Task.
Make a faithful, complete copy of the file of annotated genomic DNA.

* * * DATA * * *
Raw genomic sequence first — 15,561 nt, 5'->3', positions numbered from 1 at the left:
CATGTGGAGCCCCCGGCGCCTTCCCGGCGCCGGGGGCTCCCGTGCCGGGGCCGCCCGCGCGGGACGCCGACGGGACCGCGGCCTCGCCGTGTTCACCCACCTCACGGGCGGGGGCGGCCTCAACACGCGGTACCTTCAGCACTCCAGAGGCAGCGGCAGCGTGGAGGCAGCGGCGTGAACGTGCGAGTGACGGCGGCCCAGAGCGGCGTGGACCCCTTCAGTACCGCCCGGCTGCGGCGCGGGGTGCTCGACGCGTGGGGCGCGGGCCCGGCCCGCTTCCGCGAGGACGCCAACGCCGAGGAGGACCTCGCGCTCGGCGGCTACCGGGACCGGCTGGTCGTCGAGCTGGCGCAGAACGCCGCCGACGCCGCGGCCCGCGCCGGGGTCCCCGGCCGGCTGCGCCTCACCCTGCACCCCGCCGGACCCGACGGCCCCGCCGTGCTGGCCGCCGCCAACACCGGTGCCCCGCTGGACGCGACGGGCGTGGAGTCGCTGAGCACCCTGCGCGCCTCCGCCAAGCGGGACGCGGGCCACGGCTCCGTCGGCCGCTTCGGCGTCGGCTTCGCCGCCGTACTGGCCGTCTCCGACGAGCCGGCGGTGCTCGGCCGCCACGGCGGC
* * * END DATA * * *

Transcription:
Raw genomic sequence first — 15,561 nt, 5'->3', positions numbered from 1 at the left:
CATGTGGAGCCCCCGGCGCCTTCCCGGCGCCGGGGGCTCCCGTGCCGGGGCCGCCCGCGCGGGACGCCGACGGGACCGCGGCCTCGCCGTGTTCACCCACCTCACGGGCGGGGGCGGCCTCAACACGCGGTACCTTCAGCACTCCAGAGGCAGCGGCAGCGTGGAGGCAGCGGCGTGAACGTGCGAGTGACGGCGGCCCAGAGCGGCGTGGACCCCTTCAGTACCGCCCGGCTGCGGCGCGGGGTGCTCGACGCGTGGGGCGCGGGCCCGGCCCGCTTCCGCGAGGACGCCAACGCCGAGGAGGACCTCGCGCTCGGCGGCTACCGGGACCGGCTGGTCGTCGAGCTGGCGCAGAACGCCGCCGACGCCGCGGCCCGCGCCGGGGTCCCCGGCCGGCTGCGCCTCACCCTGCACCCCGCCGGACCCGACGGCCCCGCCGTGCTGGCCGCCGCCAACACCGGTGCCCCGCTGGACGCGACGGGCGTGGAGTCGCTGAGCACCCTGCGCGCCTCCGCCAAGCGGGACGCGGGCCACGGCTCCGTCGGCCGCTTCGGCGTCGGCTTCGCCGCCGTACTGGCCGTCTCCGACGAGCCGGCGGTGCTCGGCCGCCACGGCGGC